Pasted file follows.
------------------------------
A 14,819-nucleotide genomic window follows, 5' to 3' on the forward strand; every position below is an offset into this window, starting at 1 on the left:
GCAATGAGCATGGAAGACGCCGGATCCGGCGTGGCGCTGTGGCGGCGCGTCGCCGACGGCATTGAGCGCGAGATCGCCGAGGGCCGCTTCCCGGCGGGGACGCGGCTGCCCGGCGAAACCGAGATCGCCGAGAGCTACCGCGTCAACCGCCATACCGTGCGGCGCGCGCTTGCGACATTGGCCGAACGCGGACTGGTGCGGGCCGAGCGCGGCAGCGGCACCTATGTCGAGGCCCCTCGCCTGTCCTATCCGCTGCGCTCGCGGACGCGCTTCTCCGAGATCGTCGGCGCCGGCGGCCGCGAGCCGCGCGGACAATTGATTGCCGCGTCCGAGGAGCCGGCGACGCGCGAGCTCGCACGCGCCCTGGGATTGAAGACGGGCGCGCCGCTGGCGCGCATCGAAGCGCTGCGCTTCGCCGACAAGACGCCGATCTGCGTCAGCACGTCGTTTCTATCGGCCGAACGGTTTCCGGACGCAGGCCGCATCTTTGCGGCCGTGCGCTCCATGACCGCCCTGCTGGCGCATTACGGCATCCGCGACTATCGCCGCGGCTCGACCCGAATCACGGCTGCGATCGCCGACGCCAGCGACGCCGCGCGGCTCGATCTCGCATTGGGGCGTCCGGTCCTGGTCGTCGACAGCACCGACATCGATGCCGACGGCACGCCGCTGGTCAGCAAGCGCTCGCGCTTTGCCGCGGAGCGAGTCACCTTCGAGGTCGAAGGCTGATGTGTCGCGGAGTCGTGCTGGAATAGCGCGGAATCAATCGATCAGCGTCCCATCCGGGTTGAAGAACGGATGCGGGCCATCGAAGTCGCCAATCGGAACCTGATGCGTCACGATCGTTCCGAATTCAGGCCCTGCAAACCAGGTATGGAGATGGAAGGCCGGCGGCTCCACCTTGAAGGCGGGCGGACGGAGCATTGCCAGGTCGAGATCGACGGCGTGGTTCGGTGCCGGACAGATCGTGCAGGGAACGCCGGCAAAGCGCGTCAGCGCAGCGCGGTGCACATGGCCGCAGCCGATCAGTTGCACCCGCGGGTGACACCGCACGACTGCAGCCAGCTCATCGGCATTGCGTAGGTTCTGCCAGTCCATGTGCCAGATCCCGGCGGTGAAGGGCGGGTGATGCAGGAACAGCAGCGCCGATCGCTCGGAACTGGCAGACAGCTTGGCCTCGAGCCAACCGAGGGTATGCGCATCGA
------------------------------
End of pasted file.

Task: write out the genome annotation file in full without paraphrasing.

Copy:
A 14,819-nucleotide genomic window follows, 5' to 3' on the forward strand; every position below is an offset into this window, starting at 1 on the left:
GCAATGAGCATGGAAGACGCCGGATCCGGCGTGGCGCTGTGGCGGCGCGTCGCCGACGGCATTGAGCGCGAGATCGCCGAGGGCCGCTTCCCGGCGGGGACGCGGCTGCCCGGCGAAACCGAGATCGCCGAGAGCTACCGCGTCAACCGCCATACCGTGCGGCGCGCGCTTGCGACATTGGCCGAACGCGGACTGGTGCGGGCCGAGCGCGGCAGCGGCACCTATGTCGAGGCCCCTCGCCTGTCCTATCCGCTGCGCTCGCGGACGCGCTTCTCCGAGATCGTCGGCGCCGGCGGCCGCGAGCCGCGCGGACAATTGATTGCCGCGTCCGAGGAGCCGGCGACGCGCGAGCTCGCACGCGCCCTGGGATTGAAGACGGGCGCGCCGCTGGCGCGCATCGAAGCGCTGCGCTTCGCCGACAAGACGCCGATCTGCGTCAGCACGTCGTTTCTATCGGCCGAACGGTTTCCGGACGCAGGCCGCATCTTTGCGGCCGTGCGCTCCATGACCGCCCTGCTGGCGCATTACGGCATCCGCGACTATCGCCGCGGCTCGACCCGAATCACGGCTGCGATCGCCGACGCCAGCGACGCCGCGCGGCTCGATCTCGCATTGGGGCGTCCGGTCCTGGTCGTCGACAGCACCGACATCGATGCCGACGGCACGCCGCTGGTCAGCAAGCGCTCGCGCTTTGCCGCGGAGCGAGTCACCTTCGAGGTCGAAGGCTGATGTGTCGCGGAGTCGTGCTGGAATAGCGCGGAATCAATCGATCAGCGTCCCATCCGGGTTGAAGAACGGATGCGGGCCATCGAAGTCGCCAATCGGAACCTGATGCGTCACGATCGTTCCGAATTCAGGCCCTGCAAACCAGGTATGGAGATGGAAGGCCGGCGGCTCCACCTTGAAGGCGGGCGGACGGAGCATTGCCAGGTCGAGATCGACGGCGTGGTTCGGTGCCGGACAGATCGTGCAGGGAACGCCGGCAAAGCGCGTCAGCGCAGCGCGGTGCACATGGCCGCAGCCGATCAGTTGCACCCGCGGGTGACACCGCACGACTGCAGCCAGCTCATCGGCATTGCGTAGGTTCTGCCAGTCCATGTGCCAGATCCCGGCGGTGAAGGGCGGGTGATGCAGGAACAGCAGCGCCGATCGCTCGGAACTGGCAGACAGCTTGGCCTCGAGCCAACCGAGGGTATGCGCATCGA